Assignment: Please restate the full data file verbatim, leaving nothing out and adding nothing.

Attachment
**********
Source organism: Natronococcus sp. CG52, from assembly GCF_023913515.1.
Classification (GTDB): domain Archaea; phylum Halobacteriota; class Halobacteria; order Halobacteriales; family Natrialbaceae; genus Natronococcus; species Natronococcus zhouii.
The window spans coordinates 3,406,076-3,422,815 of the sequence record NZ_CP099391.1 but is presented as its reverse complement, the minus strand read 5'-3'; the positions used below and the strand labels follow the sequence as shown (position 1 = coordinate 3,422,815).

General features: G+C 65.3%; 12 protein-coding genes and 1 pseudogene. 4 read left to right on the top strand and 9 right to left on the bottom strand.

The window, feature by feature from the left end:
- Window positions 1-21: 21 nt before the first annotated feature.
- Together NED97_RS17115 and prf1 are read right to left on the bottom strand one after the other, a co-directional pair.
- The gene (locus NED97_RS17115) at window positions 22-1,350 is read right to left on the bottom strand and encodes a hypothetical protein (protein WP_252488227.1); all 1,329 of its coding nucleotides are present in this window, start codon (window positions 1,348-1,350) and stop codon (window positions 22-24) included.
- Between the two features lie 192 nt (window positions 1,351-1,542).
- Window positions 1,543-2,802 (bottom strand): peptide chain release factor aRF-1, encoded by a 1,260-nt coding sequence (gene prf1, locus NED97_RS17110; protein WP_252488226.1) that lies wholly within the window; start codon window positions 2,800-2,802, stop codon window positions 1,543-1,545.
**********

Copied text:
Source organism: Natronococcus sp. CG52, from assembly GCF_023913515.1.
Classification (GTDB): domain Archaea; phylum Halobacteriota; class Halobacteria; order Halobacteriales; family Natrialbaceae; genus Natronococcus; species Natronococcus zhouii.
The window spans coordinates 3,406,076-3,422,815 of the sequence record NZ_CP099391.1 but is presented as its reverse complement, the minus strand read 5'-3'; the positions used below and the strand labels follow the sequence as shown (position 1 = coordinate 3,422,815).

General features: G+C 65.3%; 12 protein-coding genes and 1 pseudogene. 4 read left to right on the top strand and 9 right to left on the bottom strand.

The window, feature by feature from the left end:
- Window positions 1-21: 21 nt before the first annotated feature.
- Together NED97_RS17115 and prf1 are read right to left on the bottom strand one after the other, a co-directional pair.
- The gene (locus NED97_RS17115) at window positions 22-1,350 is read right to left on the bottom strand and encodes a hypothetical protein (protein WP_252488227.1); all 1,329 of its coding nucleotides are present in this window, start codon (window positions 1,348-1,350) and stop codon (window positions 22-24) included.
- Between the two features lie 192 nt (window positions 1,351-1,542).
- Window positions 1,543-2,802 (bottom strand): peptide chain release factor aRF-1, encoded by a 1,260-nt coding sequence (gene prf1, locus NED97_RS17110; protein WP_252488226.1) that lies wholly within the window; start codon window positions 2,800-2,802, stop codon window positions 1,543-1,545.